Ohsweken, ON, Canada
Rhode Island, USA
New Mexico, USA


Leader: Assistant Professor Jake Chakasim

Students: Justin Liu, Krushalni Mohanarathnam, Dan Vu, Charlotte Egan, Lauren Liebe, Pamela Reid, Frank Hinoporos, Ricky Tong, Will Hermer, Ashley Mowry, Hayley Baric 


Date #1: Ohsweken, ON — January 11-15

Date #2: Ashaway, Rhode Island — February 4-11

Date #3: Albuquerque, New Mexico — March 5-11


The Indigenous Option Studio for graduate students will take place in three phases.

1. Students will attend a food sovereignty workshop in Ohsweken on the Six Nations of the Grand River territory, where they will discover Indigenous cuisine and have opportunities for land-based activities and to learn from local indigenous knowledge keepers.

2. In Ashaway, students will explore Indigenous agricultural knowledge and Indigenous building techniques. During a stopover in Boston, MA, they will visit the Mashantucket Pequot Museum and Research Center, the world’s largest Native American museum.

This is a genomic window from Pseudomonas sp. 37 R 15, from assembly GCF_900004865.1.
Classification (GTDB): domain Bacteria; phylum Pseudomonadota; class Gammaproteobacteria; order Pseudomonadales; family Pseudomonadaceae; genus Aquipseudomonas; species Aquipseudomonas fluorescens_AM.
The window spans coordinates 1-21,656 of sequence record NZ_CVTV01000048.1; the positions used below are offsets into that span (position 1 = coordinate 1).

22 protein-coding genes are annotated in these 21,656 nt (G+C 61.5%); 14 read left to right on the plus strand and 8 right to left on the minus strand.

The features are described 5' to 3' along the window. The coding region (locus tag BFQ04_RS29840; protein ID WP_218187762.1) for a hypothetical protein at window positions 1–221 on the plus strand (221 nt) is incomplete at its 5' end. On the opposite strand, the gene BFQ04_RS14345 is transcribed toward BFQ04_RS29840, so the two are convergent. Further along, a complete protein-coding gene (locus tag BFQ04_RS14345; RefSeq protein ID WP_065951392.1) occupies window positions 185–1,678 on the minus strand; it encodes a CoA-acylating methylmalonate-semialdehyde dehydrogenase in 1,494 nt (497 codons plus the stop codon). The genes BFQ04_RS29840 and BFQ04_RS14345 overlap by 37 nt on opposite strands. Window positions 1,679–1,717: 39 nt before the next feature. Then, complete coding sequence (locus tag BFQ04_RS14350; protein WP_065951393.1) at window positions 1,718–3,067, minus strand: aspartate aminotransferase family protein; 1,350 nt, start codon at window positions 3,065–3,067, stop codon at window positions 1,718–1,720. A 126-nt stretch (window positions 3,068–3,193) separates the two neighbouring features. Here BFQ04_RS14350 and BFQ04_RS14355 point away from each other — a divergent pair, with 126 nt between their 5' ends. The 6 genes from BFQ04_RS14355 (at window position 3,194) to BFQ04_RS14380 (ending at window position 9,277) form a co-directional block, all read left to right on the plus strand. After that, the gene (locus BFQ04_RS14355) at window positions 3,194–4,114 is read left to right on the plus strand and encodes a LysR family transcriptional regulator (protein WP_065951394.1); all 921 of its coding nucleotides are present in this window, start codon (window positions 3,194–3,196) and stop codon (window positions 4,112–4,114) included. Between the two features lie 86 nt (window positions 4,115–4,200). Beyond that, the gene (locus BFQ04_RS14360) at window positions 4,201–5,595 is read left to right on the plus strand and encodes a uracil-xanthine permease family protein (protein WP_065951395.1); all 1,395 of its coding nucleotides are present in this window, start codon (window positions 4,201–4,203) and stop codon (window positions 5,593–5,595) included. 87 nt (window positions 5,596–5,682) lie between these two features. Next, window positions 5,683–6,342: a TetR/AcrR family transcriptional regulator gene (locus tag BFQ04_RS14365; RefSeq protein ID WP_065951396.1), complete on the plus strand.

3. The Albuquerque trip will take students to Acoma Sky City, the oldest continuously inhabited settlement in North America, and the Chaco Culture National Historic Park, a UNESCOWorld Heritage Site. Additional site visits include historical Santa Fe and Albuquerque Market Squares, UNM’s indigenous Design + Planning institute and Indigenous architecture firms.

Rome, Italy


Leader: Adjunct Professor Lyette Fortin

Students: Cloé Beaudry, Isabella Cole, Marlo Fabello, Brooke Hewitt, Rebecca Lamoureux-Hill, Hanna Jenkins, Jemma Johnson, Mais Joudeh, Arvin Jowkar, Annika Landmark, Johnson Luu, Ailsa Macdonald, Natalie Murdoch, Morwarid Safa, Isabel Dales, Slade Solomon, Amanda Soo, and Kayla Wallace

Date: February 19-26



The third-year students in the Conservation in Practice Studio will visit and analyze sites that are eloquent examples of the various school of thought in conservation (e.g., preservation, restoration, renovation, and rehabilitation). They include the Colosseum, Pantheon, Piazza Navona, Arch of Titus, International Centre for the Study of the Preservation and Restoration of Cultural Property, Marcus Aurelius Column, Basilica Papale di Santa Maria Maggiore, Castel Sant’Angelo, Mausoleum of Augustus, Theatre of Marcellus, and more.